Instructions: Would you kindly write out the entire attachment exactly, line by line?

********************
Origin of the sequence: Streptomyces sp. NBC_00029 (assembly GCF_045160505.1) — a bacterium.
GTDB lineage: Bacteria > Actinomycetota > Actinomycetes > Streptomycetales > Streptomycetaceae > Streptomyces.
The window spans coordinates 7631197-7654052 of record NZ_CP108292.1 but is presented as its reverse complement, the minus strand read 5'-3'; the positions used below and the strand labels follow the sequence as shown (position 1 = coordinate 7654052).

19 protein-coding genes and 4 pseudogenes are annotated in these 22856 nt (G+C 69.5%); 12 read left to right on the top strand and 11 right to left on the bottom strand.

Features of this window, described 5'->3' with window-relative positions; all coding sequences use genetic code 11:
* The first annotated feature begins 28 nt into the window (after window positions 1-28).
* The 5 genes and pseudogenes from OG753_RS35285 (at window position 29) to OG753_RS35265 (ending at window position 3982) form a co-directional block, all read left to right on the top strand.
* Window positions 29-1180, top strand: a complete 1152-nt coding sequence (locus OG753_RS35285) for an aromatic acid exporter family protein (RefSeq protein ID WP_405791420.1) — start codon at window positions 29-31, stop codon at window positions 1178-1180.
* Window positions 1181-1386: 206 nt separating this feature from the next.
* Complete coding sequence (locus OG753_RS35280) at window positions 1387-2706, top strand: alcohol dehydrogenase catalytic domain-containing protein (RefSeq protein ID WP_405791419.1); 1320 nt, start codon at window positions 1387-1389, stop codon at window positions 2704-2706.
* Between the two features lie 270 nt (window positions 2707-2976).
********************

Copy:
Origin of the sequence: Streptomyces sp. NBC_00029 (assembly GCF_045160505.1) — a bacterium.
GTDB lineage: Bacteria > Actinomycetota > Actinomycetes > Streptomycetales > Streptomycetaceae > Streptomyces.
The window spans coordinates 7631197-7654052 of record NZ_CP108292.1 but is presented as its reverse complement, the minus strand read 5'-3'; the positions used below and the strand labels follow the sequence as shown (position 1 = coordinate 7654052).

19 protein-coding genes and 4 pseudogenes are annotated in these 22856 nt (G+C 69.5%); 12 read left to right on the top strand and 11 right to left on the bottom strand.

Features of this window, described 5'->3' with window-relative positions; all coding sequences use genetic code 11:
* The first annotated feature begins 28 nt into the window (after window positions 1-28).
* The 5 genes and pseudogenes from OG753_RS35285 (at window position 29) to OG753_RS35265 (ending at window position 3982) form a co-directional block, all read left to right on the top strand.
* Window positions 29-1180, top strand: a complete 1152-nt coding sequence (locus OG753_RS35285) for an aromatic acid exporter family protein (RefSeq protein ID WP_405791420.1) — start codon at window positions 29-31, stop codon at window positions 1178-1180.
* Window positions 1181-1386: 206 nt separating this feature from the next.
* Complete coding sequence (locus OG753_RS35280) at window positions 1387-2706, top strand: alcohol dehydrogenase catalytic domain-containing protein (RefSeq protein ID WP_405791419.1); 1320 nt, start codon at window positions 1387-1389, stop codon at window positions 2704-2706.
* Between the two features lie 270 nt (window positions 2707-2976).